A federal appeals court threw out two of the former governor's seven convictions in May 2011 while upholding the rest.
Scrushy, who was sentenced to just less than seven years behind bars, saw his appeal bond denied in 2008. The former HealthSouth CEO was released from a home confinement last week after five years in custody. Fuller took a year off his sentence at a hearing in January.
Fuller, who was upfront throughout the day about his thoughts of Siegelman's guilt and his not accepting responsibility, told Siegelman he could not justify giving the man who solicited the bribe a longer sentence than the man who paid it.
'So difficult to go out in public'
Siegelman's daughter and friends and supporters, including former Arizona Attorney General Grant Woods and the wife of the late Rev. Fred Shuttlesworth, pleaded with Fuller for mercy before sentencing. All said Siegelman had been financially ruined and was suffering from the shame of his prosecution.
"It's so difficult to go out in public," Dana Siegelman, the former governor's daughter, told Fuller.
Supporters had pleaded for Siegelman to be released on parole and required to perform a "heavy dose of community service," where his talents could be put to use. Many stressed Siegelman's personal acts of charity, including giving legal advice to immigrants and providing support to those facing illness or disability.
Kenneth "Maze" Marshall, a disabled veteran who also testified on Siegelman's behalf at his 2007 sentencing, said Siegelman drove him to movies, invited him to events where the hungry veteran could eat, and helped ensure he had quality medical care when he had a heart problem. Marshall also said Siegelman had been changed by the trial.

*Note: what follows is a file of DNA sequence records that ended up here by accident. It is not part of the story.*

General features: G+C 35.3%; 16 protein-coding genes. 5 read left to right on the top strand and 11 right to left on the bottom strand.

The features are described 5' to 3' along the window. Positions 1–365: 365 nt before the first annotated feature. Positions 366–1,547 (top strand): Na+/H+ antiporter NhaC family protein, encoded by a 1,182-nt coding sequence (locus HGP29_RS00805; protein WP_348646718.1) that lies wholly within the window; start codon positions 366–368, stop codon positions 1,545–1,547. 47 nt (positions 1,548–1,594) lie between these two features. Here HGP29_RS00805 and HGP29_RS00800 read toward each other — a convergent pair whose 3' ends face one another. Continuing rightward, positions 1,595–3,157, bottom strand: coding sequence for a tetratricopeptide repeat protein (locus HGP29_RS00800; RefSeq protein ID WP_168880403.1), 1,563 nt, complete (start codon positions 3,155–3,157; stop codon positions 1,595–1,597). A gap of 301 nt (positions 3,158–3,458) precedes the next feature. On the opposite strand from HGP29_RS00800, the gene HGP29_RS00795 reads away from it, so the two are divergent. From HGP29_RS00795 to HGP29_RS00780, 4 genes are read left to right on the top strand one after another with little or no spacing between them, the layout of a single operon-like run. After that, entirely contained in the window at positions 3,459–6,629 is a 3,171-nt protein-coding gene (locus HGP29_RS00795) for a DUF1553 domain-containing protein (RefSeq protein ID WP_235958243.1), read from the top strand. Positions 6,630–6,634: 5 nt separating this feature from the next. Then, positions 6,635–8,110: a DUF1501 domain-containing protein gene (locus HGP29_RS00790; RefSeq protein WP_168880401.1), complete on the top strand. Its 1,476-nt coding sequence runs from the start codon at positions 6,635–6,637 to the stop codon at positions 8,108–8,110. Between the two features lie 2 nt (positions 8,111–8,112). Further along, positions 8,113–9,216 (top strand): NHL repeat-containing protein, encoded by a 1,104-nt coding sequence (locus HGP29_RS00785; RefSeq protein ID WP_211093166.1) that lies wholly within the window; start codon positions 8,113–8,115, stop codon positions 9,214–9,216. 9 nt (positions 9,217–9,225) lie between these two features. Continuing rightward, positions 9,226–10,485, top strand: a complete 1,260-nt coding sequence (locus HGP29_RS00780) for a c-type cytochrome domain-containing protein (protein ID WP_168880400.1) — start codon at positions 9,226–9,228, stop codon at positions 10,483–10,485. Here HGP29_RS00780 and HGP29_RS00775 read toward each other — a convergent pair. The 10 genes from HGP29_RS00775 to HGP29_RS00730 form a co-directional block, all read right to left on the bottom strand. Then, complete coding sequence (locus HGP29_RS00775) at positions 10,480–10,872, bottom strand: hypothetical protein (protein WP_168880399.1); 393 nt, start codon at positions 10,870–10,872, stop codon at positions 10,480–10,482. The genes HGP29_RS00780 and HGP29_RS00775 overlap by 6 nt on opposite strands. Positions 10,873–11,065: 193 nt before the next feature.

"He's broken mentally and physically," Marshall said, adding that he considered Siegelman "an outstanding individual."
Corruption or just politics?
Woods was one of 130 current and former state attorneys general who filed a brief with the U.S. Supreme Court supporting Siegelman and expressing their concerns with the ramifications of the case. On the stand, Woods said he did not want to "relitigate" the case, but said the law as applied could have consequences for government and politics.
Richard Pilger, an attorney with the U.S. Department of Justice's Public Integrity Section, questioned Woods closely on his argument, saying other courts had found that a "nudge nudge, wink wink" was sufficient to constitute bribery.
"There's a 'nudge nudge, wink wink' with all the ambassadorships in this country," Woods said and added that no one was prosecuting the president for appointing donors to be ambassadors or other positions.
Franklin, while acknowledging the former governor's personal virtues, stressed to the judge that he was being sentenced for his public actions.
"We are here to hold him accountable. What he did was corrupt," Franklin said. " -- He has to suffer for the crime he committed."
Fuller said before the sentencing that the case had been hard on everyone in the court. Acknowledging the criticism from the Siegelman camp, the judge said he would not take anything that happened outside of the courtroom into consideration.
Earlier in the day, Fuller said "the facts in this case for years have been misrepresented."
In giving the sentence, Fuller factored in enhanced time because he found Siegelman obstructed justice, did not accept responsibility and because of pervasive corruption when he served as governor and lieutenant governor.
Fuller outlined what he believed were key facts and testimony in the case and said he believes there was obstruction of justice, with Siegelman trying to hide contributions from Scrushy.
The judge said "only the most incompetent politician" would explicitly offer a bribe.
James said Siegelman, who is 66, was five years younger when he was sentenced in 2007 and that he would be 71 or 72 when he was released if he received the same sentence. In a document filed earlier this week, James wrote that the same amount of time in prison could constitute a "life sentence" for Siegelman.
The judge said he would recommend that Siegelman be placed in the least restrictive facility in the federal prison system that is closest to Alabama.
"Governor Siegelman, it has been a long seven years. God luck to you," Fuller said as the court adjourned.
(c)2012 the Montgomery Advertiser (Montgomery, Ala.)